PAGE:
With the Super Bowl over (mercifully), the Bruins and the Celtics looking good for playoffs that are months away, and the opening of spring training this week, it seems like a good time to throw another log on the Hot Stove and talk about the home team and its prospects for identifying a major league Red Sox star-in-the-making.
The Red Sox haven’t made any bold moves as of this writing, and it looks like we’ll be rolling into April with more than a few familiar faces. That said, once in a while a youngster starts spring training by tearing it up in the Grapefruit League and sending waves of excitement all around Red Sox Nation. Could this be a year when we’ll see of the next Clemens, Yaz, Rice, or Pedroia.
Sometimes that .480 batting average in late March drops to .125 as would-be phenoms face real major league talent on the mound; at other times they keep on truckin’ and establish themselves as ready to play everyday ball.
To officially be a prospect, a player must have less than 130 major league at bats, and must have thrown fewer than 50 innings or have had fewer than 30 relief appearances. Which means that exciting players like Andrew Benentendi and Rafael Devers are off the list. Still, there are still some interesting prospects down on the farm who may attract interest.
The most exciting player in the pipeline is lefty flamethrower Jay Groome, the team’s 12th selection in the first round of the 2016 draft. He had compiled a 5-0 record with a 1.22 ERA and 81 strikeouts in 43 innings pitching for the IMG Academy in Bradenton, Florida, before entering the draft. He quickly moved through the Gulf Coast Sox and Lowell, then played A ball last year with the Greenville Drive where he struggled – a 6.70 ERA in eleven starts. He displays good control of three pitches – a 90-93 mph fastball, a good one-to-seven curve, and a nasty change-up. At only 19, he still has to develop. Many see him as a top-of-the-rotation guy in the years to come.
Third base prospect Michael Chavis is the top position player in the minors. Currently in Portland, he finished his tour with the Sea Dogs hitting .250 with 14 home runs and 39 RBI. His footwork is a little suspect and his range is average at best, but he has a good arm and his upside is his 20-plus home run power. He has to cut down on his strikeouts, and injuries have slowed his progress. Chavis was picked 24th overall in the 2014 draft and received a non-roster invite to spring training with the parent club, which means he has something the front office likes.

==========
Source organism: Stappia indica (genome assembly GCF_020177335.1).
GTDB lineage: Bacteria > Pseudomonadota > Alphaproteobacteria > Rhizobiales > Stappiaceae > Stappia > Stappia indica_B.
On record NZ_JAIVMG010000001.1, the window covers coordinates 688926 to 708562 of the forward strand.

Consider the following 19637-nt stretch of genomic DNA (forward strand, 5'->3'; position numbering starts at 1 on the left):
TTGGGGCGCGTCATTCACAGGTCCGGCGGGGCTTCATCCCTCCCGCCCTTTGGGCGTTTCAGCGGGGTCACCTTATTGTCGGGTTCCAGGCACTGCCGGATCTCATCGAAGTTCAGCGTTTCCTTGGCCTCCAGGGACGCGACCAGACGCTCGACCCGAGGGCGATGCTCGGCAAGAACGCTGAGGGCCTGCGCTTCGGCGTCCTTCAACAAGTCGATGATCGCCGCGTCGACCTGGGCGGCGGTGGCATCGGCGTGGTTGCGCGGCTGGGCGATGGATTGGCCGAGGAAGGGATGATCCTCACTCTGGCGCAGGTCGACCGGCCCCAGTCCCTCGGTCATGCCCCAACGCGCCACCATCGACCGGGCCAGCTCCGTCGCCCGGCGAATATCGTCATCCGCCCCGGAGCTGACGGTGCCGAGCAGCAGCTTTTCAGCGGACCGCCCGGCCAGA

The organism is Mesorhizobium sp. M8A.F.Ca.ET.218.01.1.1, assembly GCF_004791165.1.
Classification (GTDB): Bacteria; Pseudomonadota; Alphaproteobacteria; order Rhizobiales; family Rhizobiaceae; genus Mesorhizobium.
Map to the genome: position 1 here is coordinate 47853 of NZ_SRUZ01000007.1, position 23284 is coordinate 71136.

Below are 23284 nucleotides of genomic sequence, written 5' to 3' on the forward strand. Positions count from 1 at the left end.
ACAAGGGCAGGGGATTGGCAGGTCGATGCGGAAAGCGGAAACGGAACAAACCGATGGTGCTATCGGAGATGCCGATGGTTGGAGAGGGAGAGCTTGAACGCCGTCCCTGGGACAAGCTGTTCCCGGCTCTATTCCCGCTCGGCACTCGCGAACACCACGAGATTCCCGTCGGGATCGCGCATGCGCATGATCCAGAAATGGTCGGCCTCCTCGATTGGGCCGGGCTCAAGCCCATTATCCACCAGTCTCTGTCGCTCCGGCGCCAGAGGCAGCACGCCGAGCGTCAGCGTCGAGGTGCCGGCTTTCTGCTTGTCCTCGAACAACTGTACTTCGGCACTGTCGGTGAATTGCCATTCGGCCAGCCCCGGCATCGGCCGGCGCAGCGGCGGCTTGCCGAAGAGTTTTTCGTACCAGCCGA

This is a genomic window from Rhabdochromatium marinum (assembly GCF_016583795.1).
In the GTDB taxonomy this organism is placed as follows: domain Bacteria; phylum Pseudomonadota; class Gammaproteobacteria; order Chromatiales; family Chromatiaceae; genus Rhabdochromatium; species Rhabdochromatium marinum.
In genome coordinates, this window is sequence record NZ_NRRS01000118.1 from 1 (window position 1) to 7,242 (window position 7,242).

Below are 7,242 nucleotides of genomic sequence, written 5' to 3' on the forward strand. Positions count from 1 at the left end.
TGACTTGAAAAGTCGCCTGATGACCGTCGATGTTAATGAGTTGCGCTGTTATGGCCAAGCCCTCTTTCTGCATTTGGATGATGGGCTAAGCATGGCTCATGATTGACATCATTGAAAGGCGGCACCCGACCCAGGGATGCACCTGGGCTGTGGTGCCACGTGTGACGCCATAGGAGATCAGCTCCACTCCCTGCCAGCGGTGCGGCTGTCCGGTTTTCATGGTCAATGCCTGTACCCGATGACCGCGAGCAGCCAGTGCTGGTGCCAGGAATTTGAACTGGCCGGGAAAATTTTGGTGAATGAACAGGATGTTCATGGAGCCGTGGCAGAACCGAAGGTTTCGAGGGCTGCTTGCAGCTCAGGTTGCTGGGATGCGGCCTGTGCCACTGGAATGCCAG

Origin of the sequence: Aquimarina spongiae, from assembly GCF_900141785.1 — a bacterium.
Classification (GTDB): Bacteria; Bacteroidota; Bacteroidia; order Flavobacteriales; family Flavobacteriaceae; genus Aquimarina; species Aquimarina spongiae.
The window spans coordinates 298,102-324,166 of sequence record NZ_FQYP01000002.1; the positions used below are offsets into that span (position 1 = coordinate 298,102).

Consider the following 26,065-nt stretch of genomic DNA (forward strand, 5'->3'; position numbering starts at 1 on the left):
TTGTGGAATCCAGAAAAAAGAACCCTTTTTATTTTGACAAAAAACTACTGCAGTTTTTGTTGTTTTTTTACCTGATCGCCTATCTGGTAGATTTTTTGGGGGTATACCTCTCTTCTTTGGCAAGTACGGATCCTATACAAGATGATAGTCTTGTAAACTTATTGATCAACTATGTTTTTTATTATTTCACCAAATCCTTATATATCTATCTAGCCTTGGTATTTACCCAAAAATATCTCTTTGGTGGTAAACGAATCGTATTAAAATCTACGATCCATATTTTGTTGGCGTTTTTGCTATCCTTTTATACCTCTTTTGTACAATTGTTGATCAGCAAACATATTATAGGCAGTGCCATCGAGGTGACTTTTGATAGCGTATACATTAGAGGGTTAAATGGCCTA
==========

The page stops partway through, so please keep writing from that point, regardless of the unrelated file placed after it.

Right-hander Bryan Mata is an 18-year-old undrafted pitcher from Venezuela who was signed as an international free agent in 2016. He is tall and lanky with a good pitching frame and good mechanics. He has three decent pitches and a fastball topping out at around 93 miles per hour. He has some developing to do but is currently ranked as the best right-handed pitching prospect in the system. Mata played in Greenville last year and had a 5-6 record with a 3.74 ERA.
Sox fans have already had a glimpse of 23-year-old Sam Travis, who played 33 games for the big club last year. He is a right-hand hitting first baseman with a small but solid frame who seems to have a good grasp of the strike zone and makes good contact. He can work the count, but his long swing leaves him vulnerable to inside fastballs. He is agile around the bag and has a good arm for a first baseman. He is projected to be a platoon guy who the team hopes will develop some power and keep his average up.
Whether any of these guys will be stepping onto the grass for good at Fenway anytime soon remains to be seen. The trades that brought Sale, Kimbrel and others to Boston have left the Sox thin on the farm but these guys offer some hope to build on. Last year’s top picks, Tanner Houck and Cole Brannen, offer promise but they have just had their first years in Short Season Single A Lowell so it’s too early to tell. The big unknown is: Will anyone in this stable of young players or someone yet unknown become a permanent addition to an already talented club.
Stephen P. Wood is a long-time Dorchester resident and lifelong Red Sox fan. He enjoys watching games from Lowell to Portland and occasionally a nice obstructed view seat at good ole Fenway.